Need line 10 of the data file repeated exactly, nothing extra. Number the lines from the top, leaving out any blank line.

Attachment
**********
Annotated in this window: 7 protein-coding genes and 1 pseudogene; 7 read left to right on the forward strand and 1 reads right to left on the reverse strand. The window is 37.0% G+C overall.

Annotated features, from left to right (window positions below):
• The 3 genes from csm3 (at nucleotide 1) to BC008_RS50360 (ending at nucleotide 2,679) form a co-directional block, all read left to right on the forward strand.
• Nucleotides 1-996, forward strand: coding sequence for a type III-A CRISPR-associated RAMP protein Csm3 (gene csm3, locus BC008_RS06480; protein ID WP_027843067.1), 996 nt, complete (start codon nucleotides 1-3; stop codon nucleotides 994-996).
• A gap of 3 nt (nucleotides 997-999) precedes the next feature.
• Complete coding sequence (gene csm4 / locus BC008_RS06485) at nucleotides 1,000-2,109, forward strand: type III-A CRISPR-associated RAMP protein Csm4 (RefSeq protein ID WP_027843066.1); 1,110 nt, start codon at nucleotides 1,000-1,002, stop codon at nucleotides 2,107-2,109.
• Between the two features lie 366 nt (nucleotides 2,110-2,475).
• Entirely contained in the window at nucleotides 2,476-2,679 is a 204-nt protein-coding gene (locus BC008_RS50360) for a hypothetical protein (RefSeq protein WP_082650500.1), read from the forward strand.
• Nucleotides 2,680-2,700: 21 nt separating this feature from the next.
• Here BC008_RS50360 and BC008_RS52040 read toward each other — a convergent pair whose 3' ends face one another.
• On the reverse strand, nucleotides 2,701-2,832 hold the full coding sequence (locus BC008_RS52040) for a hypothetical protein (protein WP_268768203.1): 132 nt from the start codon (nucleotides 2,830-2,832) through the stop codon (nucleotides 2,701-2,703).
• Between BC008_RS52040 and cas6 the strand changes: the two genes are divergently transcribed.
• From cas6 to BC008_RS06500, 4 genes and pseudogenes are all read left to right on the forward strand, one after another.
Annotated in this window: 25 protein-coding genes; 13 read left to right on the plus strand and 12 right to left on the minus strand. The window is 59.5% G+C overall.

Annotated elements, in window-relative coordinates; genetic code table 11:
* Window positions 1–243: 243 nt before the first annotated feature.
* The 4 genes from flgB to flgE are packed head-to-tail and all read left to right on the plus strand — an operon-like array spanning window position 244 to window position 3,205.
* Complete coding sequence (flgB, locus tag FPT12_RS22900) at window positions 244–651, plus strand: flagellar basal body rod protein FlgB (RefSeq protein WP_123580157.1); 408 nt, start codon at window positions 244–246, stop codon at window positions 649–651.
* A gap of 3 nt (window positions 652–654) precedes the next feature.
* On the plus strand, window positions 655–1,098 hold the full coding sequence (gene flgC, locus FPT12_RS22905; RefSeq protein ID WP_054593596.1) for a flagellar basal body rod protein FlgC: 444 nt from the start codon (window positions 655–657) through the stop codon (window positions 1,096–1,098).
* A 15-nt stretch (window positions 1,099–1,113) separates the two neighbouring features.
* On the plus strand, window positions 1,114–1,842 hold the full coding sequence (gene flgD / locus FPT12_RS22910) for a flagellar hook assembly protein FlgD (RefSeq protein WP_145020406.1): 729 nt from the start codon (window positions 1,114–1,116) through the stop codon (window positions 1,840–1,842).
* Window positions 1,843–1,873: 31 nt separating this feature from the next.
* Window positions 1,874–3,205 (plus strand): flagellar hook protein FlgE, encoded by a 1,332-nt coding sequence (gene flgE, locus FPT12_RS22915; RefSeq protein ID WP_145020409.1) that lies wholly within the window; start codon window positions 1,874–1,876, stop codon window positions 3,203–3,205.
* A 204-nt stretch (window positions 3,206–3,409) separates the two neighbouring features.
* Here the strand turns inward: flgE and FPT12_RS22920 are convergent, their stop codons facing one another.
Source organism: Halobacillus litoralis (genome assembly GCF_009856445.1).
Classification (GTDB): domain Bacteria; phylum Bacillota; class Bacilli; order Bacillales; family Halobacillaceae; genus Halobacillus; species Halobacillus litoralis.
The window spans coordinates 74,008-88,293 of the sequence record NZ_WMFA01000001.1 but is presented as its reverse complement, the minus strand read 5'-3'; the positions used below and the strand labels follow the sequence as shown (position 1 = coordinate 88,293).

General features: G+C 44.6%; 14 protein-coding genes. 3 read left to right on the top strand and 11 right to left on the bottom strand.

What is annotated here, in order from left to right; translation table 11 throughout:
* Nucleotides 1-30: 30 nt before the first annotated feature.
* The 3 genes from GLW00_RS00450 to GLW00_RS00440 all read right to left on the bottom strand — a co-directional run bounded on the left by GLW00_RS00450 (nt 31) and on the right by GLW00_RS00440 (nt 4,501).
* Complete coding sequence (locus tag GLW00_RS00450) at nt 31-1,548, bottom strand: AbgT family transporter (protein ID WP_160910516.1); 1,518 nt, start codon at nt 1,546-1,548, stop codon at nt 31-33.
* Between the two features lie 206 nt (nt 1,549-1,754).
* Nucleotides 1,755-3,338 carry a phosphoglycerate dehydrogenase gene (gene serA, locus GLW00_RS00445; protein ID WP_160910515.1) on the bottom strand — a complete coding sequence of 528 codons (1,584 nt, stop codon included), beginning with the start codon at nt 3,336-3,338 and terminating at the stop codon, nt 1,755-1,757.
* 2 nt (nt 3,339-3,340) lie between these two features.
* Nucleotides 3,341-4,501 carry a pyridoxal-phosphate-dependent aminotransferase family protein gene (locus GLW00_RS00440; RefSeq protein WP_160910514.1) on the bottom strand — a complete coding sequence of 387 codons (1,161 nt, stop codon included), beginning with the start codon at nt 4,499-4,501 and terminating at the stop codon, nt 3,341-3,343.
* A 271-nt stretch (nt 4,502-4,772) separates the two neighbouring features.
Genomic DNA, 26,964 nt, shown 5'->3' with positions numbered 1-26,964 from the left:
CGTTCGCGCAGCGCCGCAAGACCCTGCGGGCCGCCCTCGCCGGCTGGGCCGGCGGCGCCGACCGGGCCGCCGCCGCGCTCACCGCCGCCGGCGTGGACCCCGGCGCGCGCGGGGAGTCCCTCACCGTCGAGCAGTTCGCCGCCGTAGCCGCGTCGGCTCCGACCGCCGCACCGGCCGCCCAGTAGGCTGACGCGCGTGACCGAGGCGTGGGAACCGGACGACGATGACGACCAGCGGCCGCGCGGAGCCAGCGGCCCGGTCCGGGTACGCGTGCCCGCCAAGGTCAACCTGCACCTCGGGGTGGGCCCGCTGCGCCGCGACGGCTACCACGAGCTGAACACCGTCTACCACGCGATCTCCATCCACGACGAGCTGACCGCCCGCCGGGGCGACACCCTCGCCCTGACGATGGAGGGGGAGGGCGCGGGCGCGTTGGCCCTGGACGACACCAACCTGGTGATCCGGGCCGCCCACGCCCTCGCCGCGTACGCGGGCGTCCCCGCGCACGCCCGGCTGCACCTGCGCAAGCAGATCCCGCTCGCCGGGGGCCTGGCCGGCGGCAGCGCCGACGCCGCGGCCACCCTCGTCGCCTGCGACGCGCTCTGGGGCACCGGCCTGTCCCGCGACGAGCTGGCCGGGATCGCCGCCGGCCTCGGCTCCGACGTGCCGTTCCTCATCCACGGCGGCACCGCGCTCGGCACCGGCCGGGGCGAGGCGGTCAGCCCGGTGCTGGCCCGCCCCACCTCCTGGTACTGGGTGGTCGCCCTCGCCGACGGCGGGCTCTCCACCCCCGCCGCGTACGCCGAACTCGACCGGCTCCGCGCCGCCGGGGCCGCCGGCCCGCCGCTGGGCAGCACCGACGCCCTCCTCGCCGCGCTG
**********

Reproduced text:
• Here BC008_RS50360 and BC008_RS52040 read toward each other — a convergent pair whose 3' ends face one another.